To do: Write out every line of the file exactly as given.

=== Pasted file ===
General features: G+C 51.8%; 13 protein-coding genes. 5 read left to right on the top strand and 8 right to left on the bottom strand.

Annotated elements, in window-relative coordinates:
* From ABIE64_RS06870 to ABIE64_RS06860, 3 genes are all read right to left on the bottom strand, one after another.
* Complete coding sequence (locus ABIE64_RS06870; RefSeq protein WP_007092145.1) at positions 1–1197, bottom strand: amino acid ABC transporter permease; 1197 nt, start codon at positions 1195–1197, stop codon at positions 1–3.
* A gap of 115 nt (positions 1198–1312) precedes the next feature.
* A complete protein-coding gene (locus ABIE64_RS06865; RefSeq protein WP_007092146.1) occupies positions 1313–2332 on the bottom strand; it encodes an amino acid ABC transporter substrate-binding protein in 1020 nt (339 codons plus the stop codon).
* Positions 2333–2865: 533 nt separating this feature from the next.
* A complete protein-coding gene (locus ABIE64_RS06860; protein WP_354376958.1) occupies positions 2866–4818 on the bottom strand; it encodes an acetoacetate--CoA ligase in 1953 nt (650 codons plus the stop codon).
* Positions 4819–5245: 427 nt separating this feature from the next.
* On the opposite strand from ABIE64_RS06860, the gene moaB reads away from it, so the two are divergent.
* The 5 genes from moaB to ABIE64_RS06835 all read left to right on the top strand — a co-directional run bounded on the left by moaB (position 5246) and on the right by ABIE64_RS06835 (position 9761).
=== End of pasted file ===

General features: G+C 51.8%; 13 protein-coding genes. 5 read left to right on the top strand and 8 right to left on the bottom strand.

Annotated elements, in window-relative coordinates:
* From ABIE64_RS06870 to ABIE64_RS06860, 3 genes are all read right to left on the bottom strand, one after another.
* Complete coding sequence (locus ABIE64_RS06870; RefSeq protein WP_007092145.1) at positions 1–1197, bottom strand: amino acid ABC transporter permease; 1197 nt, start codon at positions 1195–1197, stop codon at positions 1–3.
* A gap of 115 nt (positions 1198–1312) precedes the next feature.
* A complete protein-coding gene (locus ABIE64_RS06865; RefSeq protein WP_007092146.1) occupies positions 1313–2332 on the bottom strand; it encodes an amino acid ABC transporter substrate-binding protein in 1020 nt (339 codons plus the stop codon).
* Positions 2333–2865: 533 nt separating this feature from the next.
* A complete protein-coding gene (locus ABIE64_RS06860; protein WP_354376958.1) occupies positions 2866–4818 on the bottom strand; it encodes an acetoacetate--CoA ligase in 1953 nt (650 codons plus the stop codon).
* Positions 4819–5245: 427 nt separating this feature from the next.
* On the opposite strand from ABIE64_RS06860, the gene moaB reads away from it, so the two are divergent.
* The 5 genes from moaB to ABIE64_RS06835 all read left to right on the top strand — a co-directional run bounded on the left by moaB (position 5246) and on the right by ABIE64_RS06835 (position 9761).